MSL CEO on how public relations will compete against marketing firms

  • Publicis-owned MSL is pitching its technology as the reason it can compete with marketing and advertising agencies, which have historically provided better proof of performance.
  • The agency has acquired tools and services to prove its work had impact, monitor news and social media more efficiently, and retarget content.
  • MSL said it’s performing this kind of work for big-name clients like Invisalign, P&G, and Cadillac.
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The public relations agency has struggled to keep up with marketing and advertising firms, with sophisticated tech to show ads led people to take actions like buy a product. But top public relations agency MSL thinks it can beat them at their own game.

Since joining the Publicis-owned agency two years ago, CEO Diana Littman made some key hires like chief innovation officer Bryan Pedersen and increased its tech budget.

MSL cut its roster of software vendors and is creating custom solutions rather than just using vendors’ standard product. Littman contends this has helped MSL measure its work, retarget content, monitor news and social media, and plan campaigns — giving the agency a shot at winning more business.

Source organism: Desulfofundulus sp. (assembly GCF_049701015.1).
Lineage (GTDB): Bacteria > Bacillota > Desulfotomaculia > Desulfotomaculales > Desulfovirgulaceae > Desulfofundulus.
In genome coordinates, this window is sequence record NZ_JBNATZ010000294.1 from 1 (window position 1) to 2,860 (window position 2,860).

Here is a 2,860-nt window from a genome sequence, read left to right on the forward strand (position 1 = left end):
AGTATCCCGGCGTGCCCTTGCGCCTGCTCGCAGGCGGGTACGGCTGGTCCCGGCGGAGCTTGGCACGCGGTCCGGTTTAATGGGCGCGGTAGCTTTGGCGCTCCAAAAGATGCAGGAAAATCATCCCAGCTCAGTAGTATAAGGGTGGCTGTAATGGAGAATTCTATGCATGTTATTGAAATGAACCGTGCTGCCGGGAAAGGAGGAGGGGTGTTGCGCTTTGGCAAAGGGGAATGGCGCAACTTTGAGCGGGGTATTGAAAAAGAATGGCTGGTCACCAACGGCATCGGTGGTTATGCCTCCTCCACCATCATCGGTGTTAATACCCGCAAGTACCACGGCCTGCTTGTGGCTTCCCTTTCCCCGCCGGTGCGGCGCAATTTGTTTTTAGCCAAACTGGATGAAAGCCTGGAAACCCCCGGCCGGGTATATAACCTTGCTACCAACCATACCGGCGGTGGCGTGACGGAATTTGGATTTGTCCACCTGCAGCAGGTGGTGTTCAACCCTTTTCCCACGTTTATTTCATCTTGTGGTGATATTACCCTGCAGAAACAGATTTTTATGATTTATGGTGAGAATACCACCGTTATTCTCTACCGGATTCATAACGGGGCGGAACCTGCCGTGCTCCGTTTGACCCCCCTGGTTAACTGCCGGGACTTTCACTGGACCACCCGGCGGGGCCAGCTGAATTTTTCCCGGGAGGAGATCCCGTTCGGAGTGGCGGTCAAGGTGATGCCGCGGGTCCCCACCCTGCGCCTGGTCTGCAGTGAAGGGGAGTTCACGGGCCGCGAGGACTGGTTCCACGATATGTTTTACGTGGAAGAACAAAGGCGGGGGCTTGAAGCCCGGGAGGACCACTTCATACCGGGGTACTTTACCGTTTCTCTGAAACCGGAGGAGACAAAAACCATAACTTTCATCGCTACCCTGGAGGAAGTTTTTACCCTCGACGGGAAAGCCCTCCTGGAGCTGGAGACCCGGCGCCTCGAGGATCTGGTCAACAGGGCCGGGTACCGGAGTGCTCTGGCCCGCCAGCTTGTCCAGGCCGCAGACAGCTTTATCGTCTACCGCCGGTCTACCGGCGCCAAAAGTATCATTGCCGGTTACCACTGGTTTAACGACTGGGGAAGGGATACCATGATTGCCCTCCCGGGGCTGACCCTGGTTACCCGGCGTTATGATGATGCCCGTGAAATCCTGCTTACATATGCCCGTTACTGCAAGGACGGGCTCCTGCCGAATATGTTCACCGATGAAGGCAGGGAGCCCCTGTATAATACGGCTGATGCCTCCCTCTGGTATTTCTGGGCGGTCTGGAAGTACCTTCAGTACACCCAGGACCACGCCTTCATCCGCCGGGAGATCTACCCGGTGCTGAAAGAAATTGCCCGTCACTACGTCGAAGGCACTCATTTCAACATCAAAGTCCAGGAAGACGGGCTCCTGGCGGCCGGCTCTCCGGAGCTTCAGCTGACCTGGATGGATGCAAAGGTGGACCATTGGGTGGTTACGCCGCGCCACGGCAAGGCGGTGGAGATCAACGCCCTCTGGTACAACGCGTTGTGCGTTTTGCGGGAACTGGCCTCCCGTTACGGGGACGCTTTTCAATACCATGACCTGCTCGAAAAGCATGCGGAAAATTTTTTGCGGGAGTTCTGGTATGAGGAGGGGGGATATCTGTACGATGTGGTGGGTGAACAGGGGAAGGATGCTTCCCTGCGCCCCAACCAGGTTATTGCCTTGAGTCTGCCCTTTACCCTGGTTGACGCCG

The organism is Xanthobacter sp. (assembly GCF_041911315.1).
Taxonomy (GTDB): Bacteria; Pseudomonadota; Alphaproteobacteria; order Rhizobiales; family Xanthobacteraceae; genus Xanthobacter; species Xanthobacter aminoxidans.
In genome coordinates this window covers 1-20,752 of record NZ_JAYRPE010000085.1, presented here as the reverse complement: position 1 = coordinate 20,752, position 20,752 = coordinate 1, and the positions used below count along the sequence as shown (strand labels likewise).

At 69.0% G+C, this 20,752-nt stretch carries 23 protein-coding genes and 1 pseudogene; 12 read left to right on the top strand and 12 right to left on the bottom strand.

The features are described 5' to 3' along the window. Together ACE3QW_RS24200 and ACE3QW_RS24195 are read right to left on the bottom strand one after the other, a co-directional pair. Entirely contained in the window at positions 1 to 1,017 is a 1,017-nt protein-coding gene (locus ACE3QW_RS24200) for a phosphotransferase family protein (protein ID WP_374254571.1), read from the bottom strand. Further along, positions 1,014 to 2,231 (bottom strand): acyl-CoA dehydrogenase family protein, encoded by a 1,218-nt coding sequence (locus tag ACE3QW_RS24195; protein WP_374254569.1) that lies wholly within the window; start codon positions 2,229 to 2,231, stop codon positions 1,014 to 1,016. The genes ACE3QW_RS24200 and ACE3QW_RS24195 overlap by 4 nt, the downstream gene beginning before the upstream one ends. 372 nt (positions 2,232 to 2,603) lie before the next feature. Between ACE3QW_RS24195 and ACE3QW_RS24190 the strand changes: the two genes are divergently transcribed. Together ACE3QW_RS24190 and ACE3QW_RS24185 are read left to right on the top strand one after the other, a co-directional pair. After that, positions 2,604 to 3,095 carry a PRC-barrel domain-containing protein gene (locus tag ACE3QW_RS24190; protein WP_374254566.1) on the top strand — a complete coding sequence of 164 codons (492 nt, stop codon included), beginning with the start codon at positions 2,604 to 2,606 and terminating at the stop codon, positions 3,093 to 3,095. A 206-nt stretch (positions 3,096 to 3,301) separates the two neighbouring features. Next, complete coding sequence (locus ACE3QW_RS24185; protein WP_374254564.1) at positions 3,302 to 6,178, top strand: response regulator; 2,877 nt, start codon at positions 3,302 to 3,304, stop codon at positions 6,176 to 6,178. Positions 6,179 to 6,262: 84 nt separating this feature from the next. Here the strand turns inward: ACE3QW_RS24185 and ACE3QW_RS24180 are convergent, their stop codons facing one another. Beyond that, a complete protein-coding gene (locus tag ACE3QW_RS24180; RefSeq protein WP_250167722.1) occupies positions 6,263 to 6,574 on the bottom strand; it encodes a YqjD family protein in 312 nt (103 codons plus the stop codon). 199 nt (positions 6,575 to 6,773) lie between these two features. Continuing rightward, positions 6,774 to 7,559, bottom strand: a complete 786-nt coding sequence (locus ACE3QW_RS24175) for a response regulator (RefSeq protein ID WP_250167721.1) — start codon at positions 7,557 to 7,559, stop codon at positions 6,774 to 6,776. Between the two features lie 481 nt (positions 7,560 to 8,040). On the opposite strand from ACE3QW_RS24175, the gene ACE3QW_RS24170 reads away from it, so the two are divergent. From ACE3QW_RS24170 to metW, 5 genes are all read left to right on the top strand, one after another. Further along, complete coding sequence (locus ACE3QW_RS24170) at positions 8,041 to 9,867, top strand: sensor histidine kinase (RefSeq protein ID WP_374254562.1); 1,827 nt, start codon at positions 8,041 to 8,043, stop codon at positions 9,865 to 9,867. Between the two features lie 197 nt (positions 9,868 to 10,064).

Littman said MSL has done this kind of work for its largest clients like P&G, Cadillac, KitchenAid, White Claw, and Invisalign-maker Align Technologies, especially as the coronavirus pandemic picked up.

During its third-quarter earnings call, Align credited MSL’s influencer strategy work and “teen and mom-focused consumer campaign” with an 118% year-over-year increase in total leads, increased consumer engagement, and 26% increase year-over-year in teenagers using Invisalign.

Read more: PR agencies are beefing up their data services to keep consulting firms like Deloitte and Accenture from eating their lunch

“Everybody is in competition with everyone else,” Littman said. “The mission I set for the agency is to reimagine what PR can accomplish and what a PR agency looks like. I’m not putting guardrails around the scope of our work.”

The lines between advertising and PR have blurred over the past decade, and it’s not the first time MSL has waded into advertising’s turf. Littman pointed to MSL’s work on a Pampers campaign during the Super Bowl last year as an example of the agency’s ability to do work beyond traditional PR.

Littman said MSL is building its agency around the concept of “discovery,” or using tools to track how a consumer landed on a piece of content and if that content led to an action.

MSL’s pitch is that it can make marketing campaigns that drive people to do things like buy a product or apply for a job, then provide legitimate attribution for what drove their decision.

“Like everyone else in the communications tech space, I want to make our work more analytical, more surgical, and overall, I want to have the ability to demonstrate the value of the work we’re doing,” Littman said.

In terms of overall performance, MSL is close to being flat in terms of annual revenue year-over-year, having grown in areas like healthcare, reputation management, corporate communications, consumer brand, and consumer marketing, Littman said.

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